Reuben Foster (Vertical)

The 49ers’ doctors “felt good” about Foster’s shoulder after examining it, head coach Kyle Shanahan told KNBR in San Francisco (via Eric Branch of the San Francisco Chronicle), but the club nonetheless realizes the 23-year-old isn’t a lock to play in 2017.

“The worst-case scenario is the shoulder doesn’t heal correctly and you’ve got to do it again,” Shanahan said of a potential second surgery for Foster. “When you have to do it again, you have to get another surgery and it would be tough to play this year, and you end up having him the next year.”

Foster’s shoulder “could give out on any hit,” ESPN’s Adam Schefter reported earlier this week, though Shanahan won’t regard the selection as a mistake if it does. Shanahan doesn’t believe Foster’s shoulder is a “long-term” concern, adding: “So the worst-case scenario, he wouldn’t end up being able to play for us right away. But I still don’t think that would have changed how I personally felt about taking a guy with the 31st pick with the caliber of player that we took.”

By moving back into the first round for Foster, the 49ers gave themselves a chance to keep him in the fold on his first contract for five years, as opposed to four had he gone in the second round. As such, a redshirt season wouldn’t be catastrophic from a team control standpoint (though it certainly wouldn’t be ideal). And if Foster does sit out 2017 but go on to reach his potential from 2018-21, the 49ers probably won’t regret dealing the 34th and 111th choices to trade up for him.

Photo courtesy of USA Today Sports Images.

49ers Would’ve Drafted Reuben Foster No. 3

The 49ers were willing to select Alabama linebacker Reuben Foster with the third overall pick if edge rushers Myles Garrett and Solomon Thomas were already off the board, and likely would have done so had the Bears not traded a bevy of draft choices to move up to No. 2, as Peter King of TheMMQB.com reports in a typically excellent piece from inside the San Francisco draft room.Reuben Foster (vertical)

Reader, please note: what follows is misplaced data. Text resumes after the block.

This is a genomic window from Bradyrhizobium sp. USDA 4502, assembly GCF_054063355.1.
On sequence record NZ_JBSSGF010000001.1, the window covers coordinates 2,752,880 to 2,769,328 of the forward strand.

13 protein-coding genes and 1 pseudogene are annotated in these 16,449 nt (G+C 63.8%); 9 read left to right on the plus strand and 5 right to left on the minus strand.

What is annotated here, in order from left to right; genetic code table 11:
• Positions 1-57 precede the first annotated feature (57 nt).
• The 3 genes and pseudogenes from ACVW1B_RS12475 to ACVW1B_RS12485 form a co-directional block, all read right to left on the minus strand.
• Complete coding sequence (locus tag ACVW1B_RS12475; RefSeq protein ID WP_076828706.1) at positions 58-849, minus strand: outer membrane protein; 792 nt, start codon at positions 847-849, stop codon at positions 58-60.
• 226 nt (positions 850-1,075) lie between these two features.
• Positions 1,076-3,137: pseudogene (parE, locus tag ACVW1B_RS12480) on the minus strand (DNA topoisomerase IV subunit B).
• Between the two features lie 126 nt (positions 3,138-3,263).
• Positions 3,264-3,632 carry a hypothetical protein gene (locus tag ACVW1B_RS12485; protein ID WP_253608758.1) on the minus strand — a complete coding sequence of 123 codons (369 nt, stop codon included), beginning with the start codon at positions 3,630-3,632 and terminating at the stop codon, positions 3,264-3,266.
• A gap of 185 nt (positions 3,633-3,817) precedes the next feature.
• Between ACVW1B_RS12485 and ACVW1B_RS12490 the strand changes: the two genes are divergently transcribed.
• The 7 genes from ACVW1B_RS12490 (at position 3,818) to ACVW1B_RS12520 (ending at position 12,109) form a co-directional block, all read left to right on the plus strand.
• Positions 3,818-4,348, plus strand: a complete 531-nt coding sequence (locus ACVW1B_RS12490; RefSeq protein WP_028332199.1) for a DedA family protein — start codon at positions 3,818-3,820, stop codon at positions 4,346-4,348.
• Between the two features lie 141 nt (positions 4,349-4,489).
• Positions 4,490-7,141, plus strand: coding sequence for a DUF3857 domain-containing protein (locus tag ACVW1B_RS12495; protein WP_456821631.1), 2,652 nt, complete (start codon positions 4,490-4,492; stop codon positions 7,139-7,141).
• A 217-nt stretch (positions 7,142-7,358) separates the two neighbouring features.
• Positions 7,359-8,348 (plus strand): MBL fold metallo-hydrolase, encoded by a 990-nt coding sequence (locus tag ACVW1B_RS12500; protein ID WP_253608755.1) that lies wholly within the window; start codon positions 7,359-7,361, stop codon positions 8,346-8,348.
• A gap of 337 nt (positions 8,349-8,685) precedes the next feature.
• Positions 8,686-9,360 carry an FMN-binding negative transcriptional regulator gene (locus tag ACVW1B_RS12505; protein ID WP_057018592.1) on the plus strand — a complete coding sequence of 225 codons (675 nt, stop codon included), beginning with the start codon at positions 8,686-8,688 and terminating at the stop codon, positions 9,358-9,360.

Much of the 49ers front office — with the exception of chief strategy office Paraag Marathe — believed Chicago wanted to trade up for Thomas, and were surprised when the Bears ultimately selected North Carolina quarterback Mitch Trubisky. San Francisco was comfortable with Foster at No. 3 despite an injured shoulder and off-field issues that included a diluted sample at the scouting combine, but still hoped to move back as far as No. 8 before drafting him. Instead, the Niners took 150 cents on the dollar (according to Chase Stuart of Football Perspective) in order to move down one spot.

After selecting Thomas third overall, the 49ers figured Foster would be gone by the middle of the first round, as general manager John Lynch pegged Cincinnati as a likely destination while head coach Kyle Shanahan didn’t think Foster would get past Baltimore at No. 16. But as Foster continued to tumble throughout the first round, San Francisco began to discuss a trade with the division rival Seahawks. Ultimately, the 49ers dealt No. 34 and No. 111 for Seattle’s No. 31, and used that newly-acquired pick to add Foster, the third overall player on their board.

While getting Foster at the end of the first round can certainly be considered a coup, the Alabama ‘backer’s injury issues might not be in the rearview mirror. A source tells Adam Schefter of ESPN.com that Foster’s shoulder surgery “didn’t take,” while some clubs are reportedly worried Foster’s rookie campaign could be a lost cause due to health questions. While the 49ers found Foster’s medicals to be adequate, one source tells Schefter that Foster’s shoulder “could give out on any hit.” Indeed, some NFL teams “medically rejected” Foster due to concerns about his shoulder, tweets Charles Robinson of Yahoo! Sports.

Additionally, it’s not a great look for Lynch and the 49ers staff that they were willing to use the third overall pick on a player who ultimately fell to the end of Round 1. Clearly, picking Foster at No. 3 would have been a reach based on the end results of the draft, and it’s fair to question whether San Francisco’s personnel department had thoroughly evaluated Foster (and his potential for being drafted in the top half of the first round).

Photo courtesy of USA Today Sports Images.